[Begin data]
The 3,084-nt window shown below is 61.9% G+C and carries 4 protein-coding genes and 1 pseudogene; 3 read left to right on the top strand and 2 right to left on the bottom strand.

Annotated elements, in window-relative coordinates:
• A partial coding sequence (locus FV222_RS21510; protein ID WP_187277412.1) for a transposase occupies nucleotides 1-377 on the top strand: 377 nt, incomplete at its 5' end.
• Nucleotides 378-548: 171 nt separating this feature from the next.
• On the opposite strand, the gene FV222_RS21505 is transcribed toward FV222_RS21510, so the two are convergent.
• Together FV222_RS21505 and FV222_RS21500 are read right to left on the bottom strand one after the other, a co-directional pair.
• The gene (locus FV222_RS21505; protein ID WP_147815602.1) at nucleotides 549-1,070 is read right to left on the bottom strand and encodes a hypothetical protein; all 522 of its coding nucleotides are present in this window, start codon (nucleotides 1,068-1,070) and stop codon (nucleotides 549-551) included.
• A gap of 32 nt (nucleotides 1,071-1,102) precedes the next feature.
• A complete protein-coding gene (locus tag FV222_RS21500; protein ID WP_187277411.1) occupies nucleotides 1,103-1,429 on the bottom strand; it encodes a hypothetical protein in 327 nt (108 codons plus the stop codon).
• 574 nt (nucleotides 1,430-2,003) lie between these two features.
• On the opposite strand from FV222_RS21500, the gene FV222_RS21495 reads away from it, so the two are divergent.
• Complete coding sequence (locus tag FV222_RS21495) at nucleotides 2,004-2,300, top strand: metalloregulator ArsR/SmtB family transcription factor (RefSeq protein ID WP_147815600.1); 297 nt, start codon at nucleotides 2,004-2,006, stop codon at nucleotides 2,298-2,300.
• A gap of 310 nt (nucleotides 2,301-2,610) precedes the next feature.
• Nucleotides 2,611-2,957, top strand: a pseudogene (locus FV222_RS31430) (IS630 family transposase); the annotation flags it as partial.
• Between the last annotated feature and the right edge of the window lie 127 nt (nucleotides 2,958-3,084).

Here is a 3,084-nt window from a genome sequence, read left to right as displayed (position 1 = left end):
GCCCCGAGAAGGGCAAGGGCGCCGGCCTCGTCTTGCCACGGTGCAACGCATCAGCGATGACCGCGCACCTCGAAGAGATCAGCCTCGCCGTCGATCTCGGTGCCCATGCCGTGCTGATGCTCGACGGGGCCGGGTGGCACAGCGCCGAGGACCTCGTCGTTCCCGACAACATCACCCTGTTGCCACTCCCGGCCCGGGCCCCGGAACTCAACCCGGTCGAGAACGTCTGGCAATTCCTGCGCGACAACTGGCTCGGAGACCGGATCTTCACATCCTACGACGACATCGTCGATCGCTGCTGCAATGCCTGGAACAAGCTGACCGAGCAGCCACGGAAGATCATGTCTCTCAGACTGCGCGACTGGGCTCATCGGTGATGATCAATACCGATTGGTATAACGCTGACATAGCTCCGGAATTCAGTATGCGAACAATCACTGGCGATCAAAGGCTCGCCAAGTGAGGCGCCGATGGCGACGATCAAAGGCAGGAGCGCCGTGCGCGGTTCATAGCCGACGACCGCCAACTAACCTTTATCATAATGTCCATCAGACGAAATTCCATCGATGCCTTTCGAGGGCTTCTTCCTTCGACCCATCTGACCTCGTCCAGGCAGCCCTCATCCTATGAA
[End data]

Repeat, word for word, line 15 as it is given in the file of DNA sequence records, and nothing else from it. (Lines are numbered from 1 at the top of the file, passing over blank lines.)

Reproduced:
• Between the last annotated feature and the right edge of the window lie 127 nt (nucleotides 2,958-3,084).